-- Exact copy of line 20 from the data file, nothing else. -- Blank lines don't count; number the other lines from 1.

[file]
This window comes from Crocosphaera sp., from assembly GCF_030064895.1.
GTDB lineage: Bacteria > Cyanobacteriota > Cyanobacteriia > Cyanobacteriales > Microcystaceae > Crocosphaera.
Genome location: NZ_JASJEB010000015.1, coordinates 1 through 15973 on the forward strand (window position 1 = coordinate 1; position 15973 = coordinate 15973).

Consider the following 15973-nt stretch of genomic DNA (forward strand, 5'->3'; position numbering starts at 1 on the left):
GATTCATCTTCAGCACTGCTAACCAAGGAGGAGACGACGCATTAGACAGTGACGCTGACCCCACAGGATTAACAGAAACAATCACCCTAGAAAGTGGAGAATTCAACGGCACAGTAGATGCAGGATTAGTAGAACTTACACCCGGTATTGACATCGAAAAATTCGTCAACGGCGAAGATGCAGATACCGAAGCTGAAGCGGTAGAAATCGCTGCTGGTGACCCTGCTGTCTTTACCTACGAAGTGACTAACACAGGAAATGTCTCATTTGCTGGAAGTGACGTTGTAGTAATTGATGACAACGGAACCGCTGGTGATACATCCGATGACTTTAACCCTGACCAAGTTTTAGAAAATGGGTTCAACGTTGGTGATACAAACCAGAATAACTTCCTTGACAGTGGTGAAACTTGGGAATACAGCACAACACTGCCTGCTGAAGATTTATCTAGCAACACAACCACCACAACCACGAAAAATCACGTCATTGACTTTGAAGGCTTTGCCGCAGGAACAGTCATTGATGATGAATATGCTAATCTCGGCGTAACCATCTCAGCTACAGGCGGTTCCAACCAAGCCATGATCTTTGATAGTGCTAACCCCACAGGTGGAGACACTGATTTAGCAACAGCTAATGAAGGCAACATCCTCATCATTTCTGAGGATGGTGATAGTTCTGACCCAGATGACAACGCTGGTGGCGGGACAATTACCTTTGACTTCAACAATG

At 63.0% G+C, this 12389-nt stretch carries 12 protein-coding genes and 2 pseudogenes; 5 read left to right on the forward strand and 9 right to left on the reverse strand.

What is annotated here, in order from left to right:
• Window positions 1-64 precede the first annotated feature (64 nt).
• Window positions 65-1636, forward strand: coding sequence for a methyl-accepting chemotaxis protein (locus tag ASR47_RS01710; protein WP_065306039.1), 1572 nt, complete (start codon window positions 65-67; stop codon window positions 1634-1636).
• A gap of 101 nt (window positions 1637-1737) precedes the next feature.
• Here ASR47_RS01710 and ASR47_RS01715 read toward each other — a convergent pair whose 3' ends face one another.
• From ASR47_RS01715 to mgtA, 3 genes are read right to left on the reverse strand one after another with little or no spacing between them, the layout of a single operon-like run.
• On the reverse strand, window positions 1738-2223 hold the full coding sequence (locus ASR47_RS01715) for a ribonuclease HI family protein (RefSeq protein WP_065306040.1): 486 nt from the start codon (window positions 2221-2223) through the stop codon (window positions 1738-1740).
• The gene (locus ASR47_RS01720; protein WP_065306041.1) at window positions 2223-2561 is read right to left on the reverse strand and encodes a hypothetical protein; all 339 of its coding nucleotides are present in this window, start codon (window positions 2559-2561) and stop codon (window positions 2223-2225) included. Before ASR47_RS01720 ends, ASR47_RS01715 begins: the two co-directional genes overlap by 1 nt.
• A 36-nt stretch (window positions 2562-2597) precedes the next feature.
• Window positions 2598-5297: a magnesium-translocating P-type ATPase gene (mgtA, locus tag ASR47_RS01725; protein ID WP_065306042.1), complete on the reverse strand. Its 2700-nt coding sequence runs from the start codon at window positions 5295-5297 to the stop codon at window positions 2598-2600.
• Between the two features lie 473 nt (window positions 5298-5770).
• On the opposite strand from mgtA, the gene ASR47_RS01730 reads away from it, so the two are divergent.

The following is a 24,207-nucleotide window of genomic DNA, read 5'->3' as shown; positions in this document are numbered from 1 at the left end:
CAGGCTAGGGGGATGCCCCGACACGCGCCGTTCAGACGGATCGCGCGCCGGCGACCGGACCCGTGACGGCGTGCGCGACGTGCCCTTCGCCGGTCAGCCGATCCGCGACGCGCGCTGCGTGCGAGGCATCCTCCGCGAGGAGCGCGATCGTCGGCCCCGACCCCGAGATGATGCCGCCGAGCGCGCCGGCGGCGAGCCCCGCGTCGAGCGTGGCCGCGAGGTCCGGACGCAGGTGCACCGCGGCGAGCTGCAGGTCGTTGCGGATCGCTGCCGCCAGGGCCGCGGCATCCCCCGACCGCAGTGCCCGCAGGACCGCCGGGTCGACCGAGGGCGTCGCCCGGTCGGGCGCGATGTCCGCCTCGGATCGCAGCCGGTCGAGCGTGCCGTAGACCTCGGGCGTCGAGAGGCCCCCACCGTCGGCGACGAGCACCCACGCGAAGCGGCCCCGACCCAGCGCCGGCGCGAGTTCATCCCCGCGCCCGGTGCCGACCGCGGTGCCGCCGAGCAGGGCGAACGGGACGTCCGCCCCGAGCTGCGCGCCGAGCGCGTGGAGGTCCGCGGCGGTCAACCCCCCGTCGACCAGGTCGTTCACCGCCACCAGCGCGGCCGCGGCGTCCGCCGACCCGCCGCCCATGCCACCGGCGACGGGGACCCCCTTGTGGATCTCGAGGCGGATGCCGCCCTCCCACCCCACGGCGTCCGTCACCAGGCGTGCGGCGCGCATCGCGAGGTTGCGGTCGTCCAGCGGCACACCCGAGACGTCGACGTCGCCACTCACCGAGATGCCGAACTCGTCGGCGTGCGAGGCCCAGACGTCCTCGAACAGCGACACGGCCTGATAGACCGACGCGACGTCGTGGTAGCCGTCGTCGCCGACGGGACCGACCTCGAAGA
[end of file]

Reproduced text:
CAGGCTAGGGGGATGCCCCGACACGCGCCGTTCAGACGGATCGCGCGCCGGCGACCGGACCCGTGACGGCGTGCGCGACGTGCCCTTCGCCGGTCAGCCGATCCGCGACGCGCGCTGCGTGCGAGGCATCCTCCGCGAGGAGCGCGATCGTCGGCCCCGACCCCGAGATGATGCCGCCGAGCGCGCCGGCGGCGAGCCCCGCGTCGAGCGTGGCCGCGAGGTCCGGACGCAGGTGCACCGCGGCGAGCTGCAGGTCGTTGCGGATCGCTGCCGCCAGGGCCGCGGCATCCCCCGACCGCAGTGCCCGCAGGACCGCCGGGTCGACCGAGGGCGTCGCCCGGTCGGGCGCGATGTCCGCCTCGGATCGCAGCCGGTCGAGCGTGCCGTAGACCTCGGGCGTCGAGAGGCCCCCACCGTCGGCGACGAGCACCCACGCGAAGCGGCCCCGACCCAGCGCCGGCGCGAGTTCATCCCCGCGCCCGGTGCCGACCGCGGTGCCGCCGAGCAGGGCGAACGGGACGTCCGCCCCGAGCTGCGCGCCGAGCGCGTGGAGGTCCGCGGCGGTCAACCCCCCGTCGACCAGGTCGTTCACCGCCACCAGCGCGGCCGCGGCGTCCGCCGACCCGCCGCCCATGCCACCGGCGACGGGGACCCCCTTGTGGATCTCGAGGCGGATGCCGCCCTCCCACCCCACGGCGTCCGTCACCAGGCGTGCGGCGCGCATCGCGAGGTTGCGGTCGTCCAGCGGCACACCCGAGACGTCGACGTCGCCACTCACCGAGATGCCGAACTCGTCGGCGTGCGAGGCCCAGACGTCCTCGAACAGCGACACGGCCTGATAGACCGACGCGACGTCGTGGTAGCCGTCGTCGCCGACGGGACCGACCTCGAAGA